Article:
Oct 18

Back Secrets

Lately I’ve been enjoying a relative new series of mysteries based on Agatha Christi novels featuring her amateur sleuth, Miss Marple. What has struck me is how important the back story, or rather the back secrets, are to many of Christi’s characters.

A back secret is a character’s hidden back story which altered their character because of deeds done (sometimes out of ignorance, anger, spite, guilt, lust, or greed), secrets kept, or mistakes made. These events, whatever they are, have had a profound impact on the characters for the better or, usually, the worst but have been the prime catalyst of making the character whom he or she is by the time of the story.

These are the kinds of things characters are running away from or are trying to live down. They are also the factors which help make more complicated and interesting characters.

Here are some example of secret back stories that might well make for fascinating characters. Imagine a character who:
was the witness to a horrible crime or accident but was afraid to ever tell anyone because of who was involved;
is ashamed of the suicide of a close relative (parent, sibling, cousin, etc.) or just a witness to the event;
is guilty but undiscovered, of a crime or is responsible for a significant accident;
because of a lie told, events lead to a disaster in another person’s life;
had sex with relative of current partner (happens a lot more in real life than I would have thought);
aided the enemy (not just in wars, but across culture or class lines);
used to be poor, now rich or vica versa;
“passing” of any kind (gay/black/transgender/class);
deep shame over ethnic or sexual roots;
a parent who favored one kid over the other or the either child under such circumstances;

Here are some specific examples – the kind of thing worth keeping a file of for your writing, not necessarily for a project at hand but one you’ll write in the future.

A minister has an affair with a young woman but decides to break it off because he’s tired of her, or some other trivial reason, and the woman kills herself over the rejection.

A man as a teenager accidentally started a forest fire that claimed the life of several innocent people.

A salesman who used to drink a lot, killed a child driving impaired. He was punished for it (perhaps this was back before the penalties for such crimes were as severe as they are today). He has moved on with his life only to be haunted by that memory for the rest of his life.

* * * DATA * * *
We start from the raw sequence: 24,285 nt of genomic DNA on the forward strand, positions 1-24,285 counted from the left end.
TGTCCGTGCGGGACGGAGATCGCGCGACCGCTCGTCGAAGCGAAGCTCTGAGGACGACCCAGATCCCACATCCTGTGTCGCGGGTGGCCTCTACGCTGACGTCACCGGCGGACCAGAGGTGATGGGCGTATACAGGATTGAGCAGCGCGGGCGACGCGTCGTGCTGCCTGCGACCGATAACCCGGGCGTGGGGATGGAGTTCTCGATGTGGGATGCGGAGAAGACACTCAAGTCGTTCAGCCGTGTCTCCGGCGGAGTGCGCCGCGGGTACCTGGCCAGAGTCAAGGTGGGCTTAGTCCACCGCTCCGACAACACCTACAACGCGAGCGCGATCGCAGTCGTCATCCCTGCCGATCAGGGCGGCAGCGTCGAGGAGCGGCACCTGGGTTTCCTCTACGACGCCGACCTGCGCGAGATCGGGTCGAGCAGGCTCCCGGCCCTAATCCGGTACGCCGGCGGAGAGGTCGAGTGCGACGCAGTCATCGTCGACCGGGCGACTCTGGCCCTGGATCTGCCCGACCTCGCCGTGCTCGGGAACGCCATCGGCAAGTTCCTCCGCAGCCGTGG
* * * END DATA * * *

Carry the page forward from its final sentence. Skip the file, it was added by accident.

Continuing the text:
Someone who is *not* guilty of a minor crime of some sort, but who took the blame to protect someone else in the past. If the protected person later went on, say, to commit murder or other more serious crimes, the one who took the blame for the earlier offence is then responsible to some degree for the later offences.

Jokingly exposing a hidden truth about a friend or family, leading to the loss of a job, status, fortune, or whatever – even loss of life.

One of the good uses of back secrets is to explain the behavior or motives of a character in your subplot if not your primary storyline. Maybe a secondary story where the girl helps someone else out of a situation that has parallels your main story and a non-obvious way.

Failing to act can be a back-story secret, but it’s dangerous if you’re not careful. Particularly new writers who are not aware, can create circumstances where what they make a “passive” character instead of an “active” one. This happens where thing happen to the character and thus he or she becomes the victim rather than being a person who takes their own life in their hands and makes choices and takes actions which impact not only his/her life, but also the story. If the character in question is a compulsive over- compensator (active) – for example because he/she once let a friend die (in battle, didn’t give help when asked, etc.), for example, this can be a powerful thing that makes a seemingly passive action into an active one.

Usually late revelation of the back secret keeps the unexplained characters actions and attitudes mysterious. Once revealed, the value of the back secret is spent. Its value comes in carefully revealed by seemingly unrelated hints which all come together with a bang at the end.

Noticed the importance of:


Build your own list and collect examples as you see them in life around you, stories your read or see or ask yourself, “Why would someone possibly do that?”

Leave a Reply

Your email address will not be published. Required fields are marked *

You may use these HTML tags and attributes: <a href="" title=""> <abbr title=""> <acronym title=""> <b> <blockquote cite=""> <cite> <code> <del datetime=""> <em> <i> <q cite=""> <s> <strike> <strong>